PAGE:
This is a Sixth in set of Reading comprehension to practice your English comprehension for competitive examinations.
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Here goes the passage, please read it carefully,
The butterfly, which is competitive swimming’s newest stroke, was developed in the mid-1930s, but it was not allowed in the Olympics till 1956. The story of the butterfly stroke is a good illustration of how coaches and swimmers are constantly searching for ways to improve stroke efficiency.
During the 1920s, the Japanese Olympic coaches used underwater photography to research stroke mechanics, and their efforts paid off when Japanese competitors won five of the six men’s swimming gold medals at the 1932 Games in Los Angeles.
It was a wakeup call to the rest of the swimming world, and one of the top US coaches, began doing his own filming. He studied that in the breast stroke the action of bringing their arms forward underwater slowed breast strokes down, so he came up with a method of bringing the arms forward over the water. This revised stroke brought great improvement in speed. Within a few years, every breaststroker was using this over arms butterfly action. The butterfly wasn’t legalized for some two decades, but at the 1956 Olympics at Melbourne “the fly” became an official event.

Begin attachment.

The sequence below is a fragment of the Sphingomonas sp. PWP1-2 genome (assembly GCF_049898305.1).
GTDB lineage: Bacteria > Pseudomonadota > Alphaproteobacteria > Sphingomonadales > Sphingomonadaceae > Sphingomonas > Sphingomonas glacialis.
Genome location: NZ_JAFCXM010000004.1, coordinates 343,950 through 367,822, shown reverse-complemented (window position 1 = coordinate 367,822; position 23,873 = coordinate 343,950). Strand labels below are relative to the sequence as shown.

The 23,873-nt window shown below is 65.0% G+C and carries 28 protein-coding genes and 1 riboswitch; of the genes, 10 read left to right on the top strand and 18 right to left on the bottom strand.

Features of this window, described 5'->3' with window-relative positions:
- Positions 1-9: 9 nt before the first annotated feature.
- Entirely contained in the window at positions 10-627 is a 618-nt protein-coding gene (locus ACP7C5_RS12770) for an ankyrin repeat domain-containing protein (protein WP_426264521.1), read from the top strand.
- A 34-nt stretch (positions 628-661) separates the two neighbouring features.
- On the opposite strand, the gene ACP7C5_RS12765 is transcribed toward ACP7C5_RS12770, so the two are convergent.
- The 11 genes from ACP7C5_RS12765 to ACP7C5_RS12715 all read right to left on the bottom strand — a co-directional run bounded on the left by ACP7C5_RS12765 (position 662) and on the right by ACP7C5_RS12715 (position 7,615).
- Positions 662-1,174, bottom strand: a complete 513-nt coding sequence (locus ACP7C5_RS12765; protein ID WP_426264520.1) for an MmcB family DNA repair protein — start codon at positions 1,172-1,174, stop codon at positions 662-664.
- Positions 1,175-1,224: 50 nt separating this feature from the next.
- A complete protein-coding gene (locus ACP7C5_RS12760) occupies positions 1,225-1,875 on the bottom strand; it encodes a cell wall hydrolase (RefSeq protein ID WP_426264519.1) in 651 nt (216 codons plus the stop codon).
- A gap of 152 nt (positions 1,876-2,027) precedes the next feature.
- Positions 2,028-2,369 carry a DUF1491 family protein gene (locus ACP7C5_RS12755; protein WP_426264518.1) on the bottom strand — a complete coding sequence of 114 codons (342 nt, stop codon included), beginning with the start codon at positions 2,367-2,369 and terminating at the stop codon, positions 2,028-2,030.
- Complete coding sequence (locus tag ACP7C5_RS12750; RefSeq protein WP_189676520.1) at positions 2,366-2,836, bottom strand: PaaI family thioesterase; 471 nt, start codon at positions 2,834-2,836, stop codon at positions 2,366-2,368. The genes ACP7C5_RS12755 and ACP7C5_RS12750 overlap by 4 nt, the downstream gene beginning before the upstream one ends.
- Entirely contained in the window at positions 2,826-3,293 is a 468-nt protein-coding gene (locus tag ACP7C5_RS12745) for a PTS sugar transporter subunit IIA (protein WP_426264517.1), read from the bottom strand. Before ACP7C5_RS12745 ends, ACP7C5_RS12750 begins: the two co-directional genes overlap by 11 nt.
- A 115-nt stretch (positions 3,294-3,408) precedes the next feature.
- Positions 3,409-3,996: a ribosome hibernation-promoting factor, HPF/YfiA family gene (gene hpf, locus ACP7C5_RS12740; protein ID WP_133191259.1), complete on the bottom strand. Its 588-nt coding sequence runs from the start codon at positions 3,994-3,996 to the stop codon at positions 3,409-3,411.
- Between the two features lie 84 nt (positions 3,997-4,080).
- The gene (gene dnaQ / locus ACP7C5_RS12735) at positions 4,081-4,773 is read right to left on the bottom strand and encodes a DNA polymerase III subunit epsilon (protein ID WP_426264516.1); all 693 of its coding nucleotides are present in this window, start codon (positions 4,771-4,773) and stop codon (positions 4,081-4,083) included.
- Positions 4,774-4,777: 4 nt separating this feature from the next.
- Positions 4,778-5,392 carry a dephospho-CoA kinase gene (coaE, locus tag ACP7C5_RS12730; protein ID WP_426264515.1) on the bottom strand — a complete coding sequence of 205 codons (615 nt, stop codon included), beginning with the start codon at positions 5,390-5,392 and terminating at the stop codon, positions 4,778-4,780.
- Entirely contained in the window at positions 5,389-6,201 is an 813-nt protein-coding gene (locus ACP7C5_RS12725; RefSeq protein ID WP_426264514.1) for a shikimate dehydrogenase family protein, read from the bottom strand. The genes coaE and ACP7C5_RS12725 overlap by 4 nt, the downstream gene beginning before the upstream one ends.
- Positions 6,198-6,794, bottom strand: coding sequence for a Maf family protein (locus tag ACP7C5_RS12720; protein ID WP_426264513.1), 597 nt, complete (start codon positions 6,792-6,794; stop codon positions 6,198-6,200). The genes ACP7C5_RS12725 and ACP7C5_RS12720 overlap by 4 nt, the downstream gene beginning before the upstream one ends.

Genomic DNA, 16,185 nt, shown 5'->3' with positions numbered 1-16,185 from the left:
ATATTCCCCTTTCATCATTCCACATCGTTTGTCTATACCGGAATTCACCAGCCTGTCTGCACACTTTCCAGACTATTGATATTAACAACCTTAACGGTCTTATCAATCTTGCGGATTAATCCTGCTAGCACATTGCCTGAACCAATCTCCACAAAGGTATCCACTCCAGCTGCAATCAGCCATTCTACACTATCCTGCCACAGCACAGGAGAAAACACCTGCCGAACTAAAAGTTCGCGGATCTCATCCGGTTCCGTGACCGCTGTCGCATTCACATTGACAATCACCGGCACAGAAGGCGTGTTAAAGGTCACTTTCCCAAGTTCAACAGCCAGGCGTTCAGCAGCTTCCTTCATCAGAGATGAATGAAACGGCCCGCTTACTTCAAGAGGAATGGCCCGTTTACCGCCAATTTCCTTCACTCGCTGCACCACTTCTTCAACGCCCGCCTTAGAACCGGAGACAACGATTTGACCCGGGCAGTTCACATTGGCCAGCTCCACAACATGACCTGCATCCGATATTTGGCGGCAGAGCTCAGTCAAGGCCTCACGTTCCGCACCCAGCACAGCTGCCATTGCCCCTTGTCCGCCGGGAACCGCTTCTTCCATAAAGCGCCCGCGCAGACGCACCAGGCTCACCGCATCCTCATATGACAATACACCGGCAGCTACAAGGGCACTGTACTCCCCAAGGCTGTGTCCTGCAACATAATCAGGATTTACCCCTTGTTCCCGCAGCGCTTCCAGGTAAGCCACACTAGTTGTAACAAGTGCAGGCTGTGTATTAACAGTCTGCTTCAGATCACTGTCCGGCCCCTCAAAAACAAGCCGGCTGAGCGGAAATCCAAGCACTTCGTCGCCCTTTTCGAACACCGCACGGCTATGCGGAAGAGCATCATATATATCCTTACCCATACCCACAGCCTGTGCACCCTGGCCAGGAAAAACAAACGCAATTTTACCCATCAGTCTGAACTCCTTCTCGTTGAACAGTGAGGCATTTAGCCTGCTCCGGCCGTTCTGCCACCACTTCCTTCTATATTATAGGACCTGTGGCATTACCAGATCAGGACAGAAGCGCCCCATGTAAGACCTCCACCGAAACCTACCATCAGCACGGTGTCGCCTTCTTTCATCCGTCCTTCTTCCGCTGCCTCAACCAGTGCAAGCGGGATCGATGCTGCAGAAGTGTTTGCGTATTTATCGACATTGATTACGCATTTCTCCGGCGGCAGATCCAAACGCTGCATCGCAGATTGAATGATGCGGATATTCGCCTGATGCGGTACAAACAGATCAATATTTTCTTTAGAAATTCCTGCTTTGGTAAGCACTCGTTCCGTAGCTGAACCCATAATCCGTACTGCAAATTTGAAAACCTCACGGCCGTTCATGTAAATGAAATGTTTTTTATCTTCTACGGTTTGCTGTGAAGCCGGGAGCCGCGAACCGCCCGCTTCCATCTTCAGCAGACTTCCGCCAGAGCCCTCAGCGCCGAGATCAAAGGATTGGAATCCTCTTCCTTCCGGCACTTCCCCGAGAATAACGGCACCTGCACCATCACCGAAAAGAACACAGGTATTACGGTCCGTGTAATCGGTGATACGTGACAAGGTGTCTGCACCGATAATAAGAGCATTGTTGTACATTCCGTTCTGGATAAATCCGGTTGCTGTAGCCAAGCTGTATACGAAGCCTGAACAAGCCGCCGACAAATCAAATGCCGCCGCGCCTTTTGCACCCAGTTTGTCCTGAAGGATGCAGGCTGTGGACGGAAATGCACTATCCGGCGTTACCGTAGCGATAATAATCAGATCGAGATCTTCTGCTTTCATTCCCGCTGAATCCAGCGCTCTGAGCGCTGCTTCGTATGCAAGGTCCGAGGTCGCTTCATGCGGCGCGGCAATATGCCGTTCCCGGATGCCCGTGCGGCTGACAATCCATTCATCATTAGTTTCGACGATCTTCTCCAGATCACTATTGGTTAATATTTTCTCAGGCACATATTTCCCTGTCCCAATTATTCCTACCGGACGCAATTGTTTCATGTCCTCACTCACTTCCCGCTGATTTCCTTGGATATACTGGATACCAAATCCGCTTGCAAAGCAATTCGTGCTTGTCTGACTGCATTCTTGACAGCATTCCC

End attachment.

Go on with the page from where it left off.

Q1. Where did the butterfly stroke come from?
Q2. What was the need for researching butterfly stroke?
Q3. What was the result of the Japanese research?
Q4. What was the drawback in the conventional breaststroke?
Q5. What is the technique currently used in official events?
Q6. Why do you think is the current style named ‘butterfly stroke’?
Q7. Explain ‘It was the wake-up call to the rest of the world’.
Q8. Do as directed :
Within a few years, every breaststroker was using this over arms butterfly action. (Rewrite using ‘It was not long ……….)
A1. The butterfly stroke came from one of the top US coaches of the 1930s after employing the Japanese method of underwater photography to research stroke mechanics.
A2. Research was necessary in order to improve stroke efficiency in competitive swimming.
A3. Japanese competitors won five of the six men’s swimming gold medals at the 1932 Games in Los Angeles.
A4. In the conventional breaststroke, the action of bringing the arms while underwater slowed the swimmer.
A5. The current technique is the over arm butterfly stroke.
A6. In the butterfly stroke, the swimmer brings the arms forward over the water, which is similar to the butterfly’s wing movements.
A7. The whole world realized the benefits of something.
A8. It was not long before every breaststroker was using this over arms butterfly action.
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